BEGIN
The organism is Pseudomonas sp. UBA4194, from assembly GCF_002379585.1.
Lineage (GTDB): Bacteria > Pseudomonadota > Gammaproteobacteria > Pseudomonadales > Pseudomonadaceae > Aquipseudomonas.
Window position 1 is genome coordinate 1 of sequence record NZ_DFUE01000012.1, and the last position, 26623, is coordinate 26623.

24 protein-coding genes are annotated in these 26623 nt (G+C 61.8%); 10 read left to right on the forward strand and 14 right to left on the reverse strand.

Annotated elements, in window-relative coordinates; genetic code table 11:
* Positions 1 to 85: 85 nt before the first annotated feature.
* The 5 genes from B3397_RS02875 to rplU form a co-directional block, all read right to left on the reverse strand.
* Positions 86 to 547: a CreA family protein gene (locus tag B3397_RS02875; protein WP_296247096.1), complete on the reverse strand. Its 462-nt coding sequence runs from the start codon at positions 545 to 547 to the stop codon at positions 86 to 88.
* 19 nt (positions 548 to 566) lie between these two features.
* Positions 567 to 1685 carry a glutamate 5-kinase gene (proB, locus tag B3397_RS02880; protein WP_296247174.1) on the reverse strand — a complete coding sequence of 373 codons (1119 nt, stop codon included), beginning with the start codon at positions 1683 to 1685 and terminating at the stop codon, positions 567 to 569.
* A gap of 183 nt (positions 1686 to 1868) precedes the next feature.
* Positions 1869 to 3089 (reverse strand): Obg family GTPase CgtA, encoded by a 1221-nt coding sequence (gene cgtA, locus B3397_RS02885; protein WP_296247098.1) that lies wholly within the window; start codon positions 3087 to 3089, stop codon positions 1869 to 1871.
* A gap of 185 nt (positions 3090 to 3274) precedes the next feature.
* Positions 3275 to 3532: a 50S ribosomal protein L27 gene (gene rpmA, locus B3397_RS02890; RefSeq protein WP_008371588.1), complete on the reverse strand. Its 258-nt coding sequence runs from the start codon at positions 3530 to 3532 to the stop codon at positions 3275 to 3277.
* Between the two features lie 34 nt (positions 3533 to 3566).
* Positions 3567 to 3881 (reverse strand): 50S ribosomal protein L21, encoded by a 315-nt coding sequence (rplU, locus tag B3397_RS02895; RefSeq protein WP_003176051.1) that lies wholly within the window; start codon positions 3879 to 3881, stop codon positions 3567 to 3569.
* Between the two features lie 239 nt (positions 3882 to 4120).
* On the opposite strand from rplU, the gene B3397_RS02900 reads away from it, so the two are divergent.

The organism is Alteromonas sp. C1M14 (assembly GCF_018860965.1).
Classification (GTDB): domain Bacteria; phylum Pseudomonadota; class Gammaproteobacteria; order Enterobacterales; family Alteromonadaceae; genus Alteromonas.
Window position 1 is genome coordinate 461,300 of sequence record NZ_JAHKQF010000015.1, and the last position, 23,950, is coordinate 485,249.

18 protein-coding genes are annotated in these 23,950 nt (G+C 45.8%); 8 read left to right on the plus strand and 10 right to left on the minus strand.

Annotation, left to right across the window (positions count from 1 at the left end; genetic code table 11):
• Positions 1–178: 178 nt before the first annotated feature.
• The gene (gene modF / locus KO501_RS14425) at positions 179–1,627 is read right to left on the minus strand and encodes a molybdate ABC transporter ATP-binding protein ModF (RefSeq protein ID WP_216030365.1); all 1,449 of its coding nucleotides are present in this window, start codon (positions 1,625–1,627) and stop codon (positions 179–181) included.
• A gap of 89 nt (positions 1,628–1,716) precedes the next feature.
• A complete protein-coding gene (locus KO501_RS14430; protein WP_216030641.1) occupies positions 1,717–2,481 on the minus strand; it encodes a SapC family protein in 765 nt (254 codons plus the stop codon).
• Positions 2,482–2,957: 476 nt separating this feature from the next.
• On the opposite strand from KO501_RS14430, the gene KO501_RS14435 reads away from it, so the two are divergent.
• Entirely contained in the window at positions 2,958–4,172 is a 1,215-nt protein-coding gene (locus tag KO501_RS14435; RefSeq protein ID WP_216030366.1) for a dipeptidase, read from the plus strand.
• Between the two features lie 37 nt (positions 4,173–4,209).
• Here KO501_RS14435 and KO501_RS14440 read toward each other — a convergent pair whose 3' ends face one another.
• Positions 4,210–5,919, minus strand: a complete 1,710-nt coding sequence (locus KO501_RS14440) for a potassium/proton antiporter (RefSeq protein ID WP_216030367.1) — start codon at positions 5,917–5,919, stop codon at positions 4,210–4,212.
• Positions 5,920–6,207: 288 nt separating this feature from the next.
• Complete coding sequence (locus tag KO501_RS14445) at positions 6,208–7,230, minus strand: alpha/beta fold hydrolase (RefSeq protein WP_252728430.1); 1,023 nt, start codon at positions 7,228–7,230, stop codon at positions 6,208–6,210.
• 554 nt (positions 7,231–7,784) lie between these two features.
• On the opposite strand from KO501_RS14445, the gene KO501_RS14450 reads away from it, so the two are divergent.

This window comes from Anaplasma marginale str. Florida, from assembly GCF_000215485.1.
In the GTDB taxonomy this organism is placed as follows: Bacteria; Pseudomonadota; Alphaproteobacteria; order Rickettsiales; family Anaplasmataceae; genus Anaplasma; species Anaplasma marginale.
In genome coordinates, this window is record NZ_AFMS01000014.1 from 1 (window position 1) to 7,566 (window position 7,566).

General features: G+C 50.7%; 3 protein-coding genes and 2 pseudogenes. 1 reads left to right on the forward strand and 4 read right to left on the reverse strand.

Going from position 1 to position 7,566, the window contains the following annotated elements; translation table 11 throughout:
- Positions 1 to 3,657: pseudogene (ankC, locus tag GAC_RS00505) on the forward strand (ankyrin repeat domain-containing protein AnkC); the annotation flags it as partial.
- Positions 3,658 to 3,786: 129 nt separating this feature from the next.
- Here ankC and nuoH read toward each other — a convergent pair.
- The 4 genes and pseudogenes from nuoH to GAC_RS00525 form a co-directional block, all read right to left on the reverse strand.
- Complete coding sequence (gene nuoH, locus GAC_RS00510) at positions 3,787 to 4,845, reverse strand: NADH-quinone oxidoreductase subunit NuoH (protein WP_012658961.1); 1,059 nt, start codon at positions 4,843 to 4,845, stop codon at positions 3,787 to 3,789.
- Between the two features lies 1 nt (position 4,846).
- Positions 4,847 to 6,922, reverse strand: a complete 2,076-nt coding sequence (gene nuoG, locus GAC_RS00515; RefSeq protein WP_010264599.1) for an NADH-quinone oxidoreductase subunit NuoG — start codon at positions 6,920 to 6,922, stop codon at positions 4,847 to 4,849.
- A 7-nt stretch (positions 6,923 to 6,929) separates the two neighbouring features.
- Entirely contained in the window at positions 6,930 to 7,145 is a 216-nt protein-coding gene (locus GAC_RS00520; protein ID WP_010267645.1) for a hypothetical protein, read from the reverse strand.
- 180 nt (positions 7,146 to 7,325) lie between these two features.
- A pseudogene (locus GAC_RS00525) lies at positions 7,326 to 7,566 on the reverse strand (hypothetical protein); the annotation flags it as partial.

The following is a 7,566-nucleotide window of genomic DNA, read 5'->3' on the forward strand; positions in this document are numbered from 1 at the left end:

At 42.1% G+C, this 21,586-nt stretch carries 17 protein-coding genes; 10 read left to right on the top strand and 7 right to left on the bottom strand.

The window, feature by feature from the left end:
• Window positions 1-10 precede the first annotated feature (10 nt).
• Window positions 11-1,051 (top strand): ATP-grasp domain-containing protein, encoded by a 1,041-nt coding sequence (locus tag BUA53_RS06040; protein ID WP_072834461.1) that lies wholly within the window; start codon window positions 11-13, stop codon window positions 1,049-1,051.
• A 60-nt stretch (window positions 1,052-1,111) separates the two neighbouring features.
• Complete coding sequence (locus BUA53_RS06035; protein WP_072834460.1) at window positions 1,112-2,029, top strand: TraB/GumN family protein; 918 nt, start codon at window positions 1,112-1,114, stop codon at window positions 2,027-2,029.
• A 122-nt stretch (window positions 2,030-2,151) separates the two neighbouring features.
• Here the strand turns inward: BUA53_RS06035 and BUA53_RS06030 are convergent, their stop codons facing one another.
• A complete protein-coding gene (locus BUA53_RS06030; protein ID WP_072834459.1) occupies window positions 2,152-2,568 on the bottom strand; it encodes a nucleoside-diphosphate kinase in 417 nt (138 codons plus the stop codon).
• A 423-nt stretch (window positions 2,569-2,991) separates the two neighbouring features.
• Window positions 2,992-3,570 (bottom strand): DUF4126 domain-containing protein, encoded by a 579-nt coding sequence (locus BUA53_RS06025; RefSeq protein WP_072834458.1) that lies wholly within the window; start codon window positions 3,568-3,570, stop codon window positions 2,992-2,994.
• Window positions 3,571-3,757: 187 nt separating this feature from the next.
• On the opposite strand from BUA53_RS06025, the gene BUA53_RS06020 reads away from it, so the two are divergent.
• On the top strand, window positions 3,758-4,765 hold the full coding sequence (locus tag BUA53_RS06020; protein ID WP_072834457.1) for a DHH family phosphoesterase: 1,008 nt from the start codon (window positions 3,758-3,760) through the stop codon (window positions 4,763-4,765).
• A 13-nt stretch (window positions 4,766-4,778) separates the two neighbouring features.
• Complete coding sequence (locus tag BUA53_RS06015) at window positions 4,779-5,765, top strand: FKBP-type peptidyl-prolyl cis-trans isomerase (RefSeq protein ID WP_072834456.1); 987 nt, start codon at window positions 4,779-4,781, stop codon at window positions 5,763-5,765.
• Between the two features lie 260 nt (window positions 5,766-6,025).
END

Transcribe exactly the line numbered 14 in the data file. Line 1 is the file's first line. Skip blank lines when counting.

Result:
* Positions 3275 to 3532: a 50S ribosomal protein L27 gene (gene rpmA, locus B3397_RS02890; RefSeq protein WP_008371588.1), complete on the reverse strand. Its 258-nt coding sequence runs from the start codon at positions 3530 to 3532 to the stop codon at positions 3275 to 3277.